Each pair of LSX speak­ers comes with a small re­mote con­trol with six but­tons: power on/off, source se­lect, volume up, volume down, mute, play/pause, skip for­ward, and skip back. It feels good to the touch with a matte-black fin­ish.

You set up the speak­ers us­ing the KEF Con­trol app, which is free for An­droid and IOS de­vices. The app guides you through the setup pro­ce­dure (which I’ll discuss shortly), and then dis­plays the main screen that lets you se­lect the source, con­trol play­back, and mute the speak­ers.

From the main screen, you can se­lect Set­tings, which pro­vide a va­ri­ety of con­trols. These in­clude con­nect­ing the two speak­ers with an eth­er­net ca­ble rather than wire­lessly, in­vert­ing the L/R speaker as­sign­ments, set­ting standby-mode time, set­ting volume in­cre­ments, ini­ti­at­ing firmware up­dates, and oth­ers.

Also from the main screen, you can se­lect the KEF Au­dio Sig­na­ture con­trols, which let you cre­ate and save pro­files based on the place­ment of the speak­ers in your room

and your in­di­vid­ual pref­er­ences. These con­trols are di­vided into two groups: Ba­sic and Expert.

The Ba­sic con­trols in­clude whether the speak­ers are on stands or on a desk, the dis­tance to the wall, the acoustic char­ac­ter­is­tic of the room (damped, mod­er­ate, or lively), the size of the room, and whether you have a sub connected. The Expert con­trols in­clude a tre­ble trim, phase cor­rec­tion, bass-ex­ten­sion set­ting, high­pass mode, sub­woofer cross­over, sub gain, and sub po­lar­ity.


I placed the KEF LSX speak­ers on top of the main speak­ers in my mas­ter bed­room, where I could try them out us­ing Blue­tooth and an op­ti­cal ca­ble from the TV. The KEF Con­trol app guided me through the setup process step by step. All went smoothly un­til I got to con­nect­ing the speak­ers to my Wi-fi net­work; the app didn’t see the speak­ers in its net­work list.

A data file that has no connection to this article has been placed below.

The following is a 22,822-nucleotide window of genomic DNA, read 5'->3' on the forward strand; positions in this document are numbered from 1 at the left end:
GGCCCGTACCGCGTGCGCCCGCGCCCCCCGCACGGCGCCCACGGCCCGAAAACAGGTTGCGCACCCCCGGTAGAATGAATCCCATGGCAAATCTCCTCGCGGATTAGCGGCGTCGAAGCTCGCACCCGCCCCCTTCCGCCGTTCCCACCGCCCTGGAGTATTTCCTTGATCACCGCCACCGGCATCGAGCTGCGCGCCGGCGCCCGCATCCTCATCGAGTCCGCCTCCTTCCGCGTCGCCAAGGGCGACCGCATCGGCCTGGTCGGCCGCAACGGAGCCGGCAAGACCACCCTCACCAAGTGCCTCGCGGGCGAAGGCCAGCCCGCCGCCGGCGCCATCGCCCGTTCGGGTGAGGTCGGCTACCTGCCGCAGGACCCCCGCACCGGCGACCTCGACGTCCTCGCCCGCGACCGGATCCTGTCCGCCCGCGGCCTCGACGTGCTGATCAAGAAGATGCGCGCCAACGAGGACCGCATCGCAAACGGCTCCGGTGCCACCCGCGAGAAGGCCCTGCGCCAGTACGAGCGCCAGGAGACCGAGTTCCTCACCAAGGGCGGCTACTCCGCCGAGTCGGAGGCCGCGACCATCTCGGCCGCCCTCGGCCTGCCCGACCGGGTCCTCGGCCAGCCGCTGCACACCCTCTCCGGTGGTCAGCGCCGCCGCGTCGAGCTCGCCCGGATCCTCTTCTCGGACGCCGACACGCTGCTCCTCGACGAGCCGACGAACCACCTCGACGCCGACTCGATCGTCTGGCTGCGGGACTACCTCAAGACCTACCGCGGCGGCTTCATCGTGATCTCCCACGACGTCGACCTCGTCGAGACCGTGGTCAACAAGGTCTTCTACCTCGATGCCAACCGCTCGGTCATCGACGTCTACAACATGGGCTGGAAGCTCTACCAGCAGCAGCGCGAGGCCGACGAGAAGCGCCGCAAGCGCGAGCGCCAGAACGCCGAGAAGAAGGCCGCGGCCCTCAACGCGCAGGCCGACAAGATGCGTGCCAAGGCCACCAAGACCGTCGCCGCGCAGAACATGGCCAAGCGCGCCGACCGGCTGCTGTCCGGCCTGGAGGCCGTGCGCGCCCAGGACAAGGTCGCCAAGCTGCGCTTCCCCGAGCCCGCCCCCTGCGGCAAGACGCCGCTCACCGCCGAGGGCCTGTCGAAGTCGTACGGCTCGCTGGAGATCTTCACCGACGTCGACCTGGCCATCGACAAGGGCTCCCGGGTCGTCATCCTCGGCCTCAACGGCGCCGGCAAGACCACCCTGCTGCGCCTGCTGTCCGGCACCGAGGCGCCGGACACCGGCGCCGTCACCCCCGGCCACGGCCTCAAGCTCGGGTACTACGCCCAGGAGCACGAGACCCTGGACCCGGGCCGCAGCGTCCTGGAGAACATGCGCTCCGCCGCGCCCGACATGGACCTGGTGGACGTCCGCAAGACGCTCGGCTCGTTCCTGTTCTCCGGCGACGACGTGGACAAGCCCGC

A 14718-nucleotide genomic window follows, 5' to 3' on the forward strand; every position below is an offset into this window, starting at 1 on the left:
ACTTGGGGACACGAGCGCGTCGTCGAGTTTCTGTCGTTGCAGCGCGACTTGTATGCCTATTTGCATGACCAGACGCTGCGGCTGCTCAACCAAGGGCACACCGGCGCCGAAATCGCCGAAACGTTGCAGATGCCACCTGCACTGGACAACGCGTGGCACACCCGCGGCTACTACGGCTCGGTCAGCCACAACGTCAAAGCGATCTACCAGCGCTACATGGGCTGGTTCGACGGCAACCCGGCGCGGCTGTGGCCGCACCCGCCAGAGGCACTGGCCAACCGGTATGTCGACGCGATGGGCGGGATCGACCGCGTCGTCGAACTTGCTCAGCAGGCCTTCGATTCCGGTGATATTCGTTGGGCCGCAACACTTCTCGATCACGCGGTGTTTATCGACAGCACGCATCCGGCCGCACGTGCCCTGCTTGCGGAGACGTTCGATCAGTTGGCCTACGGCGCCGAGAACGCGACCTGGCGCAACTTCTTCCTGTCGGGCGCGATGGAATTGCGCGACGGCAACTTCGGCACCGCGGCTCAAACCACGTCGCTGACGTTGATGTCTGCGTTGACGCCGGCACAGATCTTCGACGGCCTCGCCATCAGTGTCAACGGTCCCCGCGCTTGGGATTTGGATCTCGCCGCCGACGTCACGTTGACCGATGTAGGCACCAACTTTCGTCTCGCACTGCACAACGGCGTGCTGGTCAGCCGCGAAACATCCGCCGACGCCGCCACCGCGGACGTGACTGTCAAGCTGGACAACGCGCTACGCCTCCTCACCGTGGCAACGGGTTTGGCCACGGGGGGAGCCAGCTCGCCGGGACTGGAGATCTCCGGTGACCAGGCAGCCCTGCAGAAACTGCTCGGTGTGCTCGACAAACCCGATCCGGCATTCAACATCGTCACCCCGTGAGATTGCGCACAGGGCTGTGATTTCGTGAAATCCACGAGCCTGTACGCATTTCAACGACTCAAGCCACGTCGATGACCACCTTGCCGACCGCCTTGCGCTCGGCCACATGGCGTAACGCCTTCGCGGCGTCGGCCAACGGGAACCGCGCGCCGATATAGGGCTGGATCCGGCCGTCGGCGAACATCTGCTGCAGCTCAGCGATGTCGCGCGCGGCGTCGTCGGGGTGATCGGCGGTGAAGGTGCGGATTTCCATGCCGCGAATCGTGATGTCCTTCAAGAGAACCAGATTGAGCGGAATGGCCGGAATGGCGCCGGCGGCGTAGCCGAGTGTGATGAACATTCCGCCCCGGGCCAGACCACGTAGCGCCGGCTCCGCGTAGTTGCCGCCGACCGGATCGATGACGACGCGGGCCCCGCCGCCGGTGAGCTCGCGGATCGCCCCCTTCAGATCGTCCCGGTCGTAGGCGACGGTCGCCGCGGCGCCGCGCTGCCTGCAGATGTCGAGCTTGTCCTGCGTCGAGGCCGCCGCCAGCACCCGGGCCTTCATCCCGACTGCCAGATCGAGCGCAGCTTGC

I hit “Can’t lo­cate speaker,” and the app in­formed me that the light on the Mas­ter should be blink­ing am­ber and white; it was blink­ing am­ber only. The app in­structed me to re­set the speak­ers us­ing a pa­per clip in the tiny re­set hole, af­ter which the light blinked am­ber and white. The app then found the speak­ers in the net­work list, and the rest of the process went with­out a hitch.

It’s pos­si­ble to set up the LSX speak­ers with­out Wi-fi, but that limits the system’s func­tion­al­ity and is not gen­er­ally rec­om­mended.

As I was lis­ten­ing, I played with the sound set­tings in the KEF Con­trol app. Af­ter spec­i­fy­ing that the speak­ers were on stands rather than on a desk, I set the size and acoustic char­ac­ter­is­tic of the room as well as dis­tance to the wall. The dis­tanceto-wall slider has no in­di­ca­tion of its ac­tual set­ting; it only in­di­cates the small­est and largest set­tings (<10cm and >50cm re­spec­tively). I wish it had a nu­meric in­di­ca­tor un­der the slider it­self, like some of the other slid­ers do.

The ef­fect of the Tre­ble Trim and Bass Ex­ten­sion con­trols is sub­tle; I found that I pre­ferred the de­fault set­tings. In par­tic­u­lar, the Ex­tra bass set­ting sounded a bit boomy.


I listened to a va­ri­ety of se­lec­tions from an ipad via Blue­tooth. First up was “Au­tumn in New York” from the Heath Broth­ers’ al­bum Af­ter Mid­night. The sound was beau­ti­ful; the acoustic bass was deep and throaty, the tenor sax was faith­fully ren­dered, and the pi­ano and drums were nice and clean.

An­cient Fu­ture is one of my fa­vorite world-mu­sic fu­sion groups, so I listened to “Se­mara” from the al­bum Planet Pas­sion. Mathew Mont­fort’s scal­loped-fret gui­tar was crys­tal clear, as were the eth­nic flute, cello, tablas, and an In­done­sian met­alo­phone (sort of a metal xy­lo­phone). I was es­pe­cially im­pressed with the sharp tran­sients of the tablas and met­alo­phone. “El Zaffa” from the same al­bum has gui­tar, elec­tric bass, a string sec­tion, and var­i­ous eth­nic per­cus­sion, and all were ren­dered faith­fully with su­perb de­lin­eation of the in­stru­ments.

Next up was Billy Joel’s “River of Dreams” from his al­bum of the same name. I was im­me­di­ately stunned by the ex­pan­sive imag­ing I heard. In par­tic­u­lar, the back­ground vo­cals were spread pre­cisely across the en­tire sound­stage, and Joel’s voice and pi­ano were clearly de­lin­eated along with the bass, gui­tar, and drums.